The eight Cs and the resulting trust can strengthen relationships not just within the team but between the team and congregation. The effects of deepened connections, in turn, extend beyond the process itself, cultivating beloved community with the Source of love at its center.

Photo by Skye Studios on Unsplash.

Dealing with the shoulds

Do you have a case of the shoulds? (I have a chronic condition that I struggle to keep in check.)

“I should finish this sermon before I go to bed.”

“I should visit my homebound member, even though I saw him two weeks ago.”

“I should count my calories more closely.”

“I really need to marinate on my response some more, but I should send this email reply now anyway because my board chair is expecting it.”

“I should go to that third evening meeting this week, regardless of whether I have much to add to the discussion.”

“I should tackle that pile of dirty clothes in the floor.”

I should…I should…I should. 

Now, there are a few worthwhile shoulds. I should eat more veggies. I should make an appointment with the dentist. I should be kind to everyone I meet. But in most cases, this is how I’d describe that big pile of should:

Originality: How do I know what I’m capable of if my life is ruled by shoulds?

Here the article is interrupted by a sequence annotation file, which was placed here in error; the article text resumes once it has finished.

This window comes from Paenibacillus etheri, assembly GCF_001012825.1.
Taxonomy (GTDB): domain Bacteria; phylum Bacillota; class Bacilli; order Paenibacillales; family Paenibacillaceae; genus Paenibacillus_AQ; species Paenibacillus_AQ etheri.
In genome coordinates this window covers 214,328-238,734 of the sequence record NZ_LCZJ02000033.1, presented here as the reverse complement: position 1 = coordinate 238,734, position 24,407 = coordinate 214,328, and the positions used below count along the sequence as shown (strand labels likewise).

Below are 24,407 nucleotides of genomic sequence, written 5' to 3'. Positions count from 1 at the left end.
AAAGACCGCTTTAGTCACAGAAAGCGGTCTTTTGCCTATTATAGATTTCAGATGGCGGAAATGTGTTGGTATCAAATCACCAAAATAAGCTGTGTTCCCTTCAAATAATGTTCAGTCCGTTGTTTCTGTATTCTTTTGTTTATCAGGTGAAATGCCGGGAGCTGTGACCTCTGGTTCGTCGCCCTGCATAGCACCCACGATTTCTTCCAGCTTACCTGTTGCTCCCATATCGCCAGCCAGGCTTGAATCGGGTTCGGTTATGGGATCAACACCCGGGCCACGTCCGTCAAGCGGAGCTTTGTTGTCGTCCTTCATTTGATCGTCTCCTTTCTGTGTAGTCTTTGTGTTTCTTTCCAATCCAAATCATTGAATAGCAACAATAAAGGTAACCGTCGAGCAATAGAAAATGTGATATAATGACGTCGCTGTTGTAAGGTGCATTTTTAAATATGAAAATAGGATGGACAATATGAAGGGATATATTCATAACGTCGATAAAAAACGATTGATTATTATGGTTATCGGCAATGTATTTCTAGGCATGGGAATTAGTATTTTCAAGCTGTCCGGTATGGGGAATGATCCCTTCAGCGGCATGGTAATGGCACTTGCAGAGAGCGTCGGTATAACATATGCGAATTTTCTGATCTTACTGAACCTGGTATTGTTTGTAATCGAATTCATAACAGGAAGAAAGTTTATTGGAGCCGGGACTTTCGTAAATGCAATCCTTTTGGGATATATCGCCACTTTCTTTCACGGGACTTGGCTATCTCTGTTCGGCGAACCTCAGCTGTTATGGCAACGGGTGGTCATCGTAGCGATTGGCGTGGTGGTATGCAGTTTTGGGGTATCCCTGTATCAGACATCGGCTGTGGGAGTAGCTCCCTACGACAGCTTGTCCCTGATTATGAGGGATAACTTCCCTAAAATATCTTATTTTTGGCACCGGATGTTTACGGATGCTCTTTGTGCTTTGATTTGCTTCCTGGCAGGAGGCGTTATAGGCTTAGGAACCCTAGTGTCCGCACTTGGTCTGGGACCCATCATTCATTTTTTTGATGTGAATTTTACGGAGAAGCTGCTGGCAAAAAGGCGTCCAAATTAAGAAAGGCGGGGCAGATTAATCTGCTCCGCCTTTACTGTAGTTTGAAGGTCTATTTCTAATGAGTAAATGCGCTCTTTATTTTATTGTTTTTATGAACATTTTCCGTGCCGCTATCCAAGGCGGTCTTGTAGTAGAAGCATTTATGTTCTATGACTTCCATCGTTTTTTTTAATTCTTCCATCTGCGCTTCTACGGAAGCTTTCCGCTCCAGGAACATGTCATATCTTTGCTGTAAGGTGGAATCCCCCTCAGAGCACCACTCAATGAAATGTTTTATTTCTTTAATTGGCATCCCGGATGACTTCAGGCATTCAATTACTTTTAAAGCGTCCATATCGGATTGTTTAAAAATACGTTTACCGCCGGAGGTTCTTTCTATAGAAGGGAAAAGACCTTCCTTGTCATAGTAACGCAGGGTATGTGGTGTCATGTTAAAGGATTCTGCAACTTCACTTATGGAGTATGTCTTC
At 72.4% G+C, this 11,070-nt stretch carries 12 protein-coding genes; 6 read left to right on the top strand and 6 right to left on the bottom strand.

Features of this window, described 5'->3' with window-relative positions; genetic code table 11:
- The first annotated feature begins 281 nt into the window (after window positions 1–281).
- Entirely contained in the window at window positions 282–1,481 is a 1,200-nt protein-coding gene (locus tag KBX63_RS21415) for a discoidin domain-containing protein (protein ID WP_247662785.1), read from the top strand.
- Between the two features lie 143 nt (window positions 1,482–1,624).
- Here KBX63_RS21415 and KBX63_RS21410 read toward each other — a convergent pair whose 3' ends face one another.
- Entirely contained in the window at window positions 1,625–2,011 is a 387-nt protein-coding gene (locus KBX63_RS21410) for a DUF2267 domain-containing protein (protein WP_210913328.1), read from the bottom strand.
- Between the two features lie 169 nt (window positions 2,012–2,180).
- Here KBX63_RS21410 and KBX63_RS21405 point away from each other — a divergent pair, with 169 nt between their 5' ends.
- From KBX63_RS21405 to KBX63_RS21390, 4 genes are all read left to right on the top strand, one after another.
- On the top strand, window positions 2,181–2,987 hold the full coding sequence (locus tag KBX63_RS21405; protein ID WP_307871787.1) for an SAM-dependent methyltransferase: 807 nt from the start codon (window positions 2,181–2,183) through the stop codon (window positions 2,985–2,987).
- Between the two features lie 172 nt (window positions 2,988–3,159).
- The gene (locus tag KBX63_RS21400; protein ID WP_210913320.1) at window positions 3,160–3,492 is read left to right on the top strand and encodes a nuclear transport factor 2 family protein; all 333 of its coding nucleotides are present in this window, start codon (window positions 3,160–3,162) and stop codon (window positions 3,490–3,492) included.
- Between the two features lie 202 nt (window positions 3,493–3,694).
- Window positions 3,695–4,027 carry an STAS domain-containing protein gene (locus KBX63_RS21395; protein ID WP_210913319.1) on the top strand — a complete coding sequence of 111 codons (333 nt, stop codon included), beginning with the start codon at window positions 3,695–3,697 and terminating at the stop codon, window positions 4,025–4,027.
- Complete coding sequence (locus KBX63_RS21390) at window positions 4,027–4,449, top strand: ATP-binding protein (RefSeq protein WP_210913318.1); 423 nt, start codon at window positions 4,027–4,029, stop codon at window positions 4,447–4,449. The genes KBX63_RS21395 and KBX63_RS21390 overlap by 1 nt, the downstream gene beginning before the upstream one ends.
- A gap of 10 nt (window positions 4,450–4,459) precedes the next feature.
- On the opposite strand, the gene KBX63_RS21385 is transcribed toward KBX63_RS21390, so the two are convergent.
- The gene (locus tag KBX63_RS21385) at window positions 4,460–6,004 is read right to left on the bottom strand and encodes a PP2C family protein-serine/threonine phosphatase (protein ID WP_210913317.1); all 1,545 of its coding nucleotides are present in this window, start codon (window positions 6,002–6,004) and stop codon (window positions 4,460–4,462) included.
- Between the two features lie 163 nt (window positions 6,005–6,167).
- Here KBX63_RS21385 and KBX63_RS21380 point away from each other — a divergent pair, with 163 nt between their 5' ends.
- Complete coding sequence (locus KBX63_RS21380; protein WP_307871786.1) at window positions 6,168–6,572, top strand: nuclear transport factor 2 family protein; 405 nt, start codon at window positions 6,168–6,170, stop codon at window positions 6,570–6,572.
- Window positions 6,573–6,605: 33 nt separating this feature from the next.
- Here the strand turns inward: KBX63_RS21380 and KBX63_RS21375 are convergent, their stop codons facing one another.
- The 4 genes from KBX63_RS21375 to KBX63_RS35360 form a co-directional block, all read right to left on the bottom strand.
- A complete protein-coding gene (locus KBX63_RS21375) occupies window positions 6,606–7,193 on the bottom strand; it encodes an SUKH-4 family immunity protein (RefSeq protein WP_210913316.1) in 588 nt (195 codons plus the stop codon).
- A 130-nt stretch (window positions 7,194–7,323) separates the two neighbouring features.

Understanding: How will I grasp who I am, what my call is, and where others are coming from if I’m too busy doing shoulds?

Leisure: How will I ever get time to rest and re-center if I’m playing whack-a-mole with shoulds?

Deeper connections: How will I ever create time and space for knowing and being known by God and my loved ones if there’s always – and there is – one more should to check off the list?

Shoulds are loud, persistent, confidence-kicking tyrants. Next time a should pops into your head, ask:

Who says I should do this?

Why is it important to that person that 1) this get done and 2) that I do it?

What do my head, heart, and gut tell me about this should?

How will fulfilling this should help me be the minister, family member, friend, or person God has called me to be?

You are valuable, you are beloved, just as you are. You don’t have to earn it.

Safe for whom?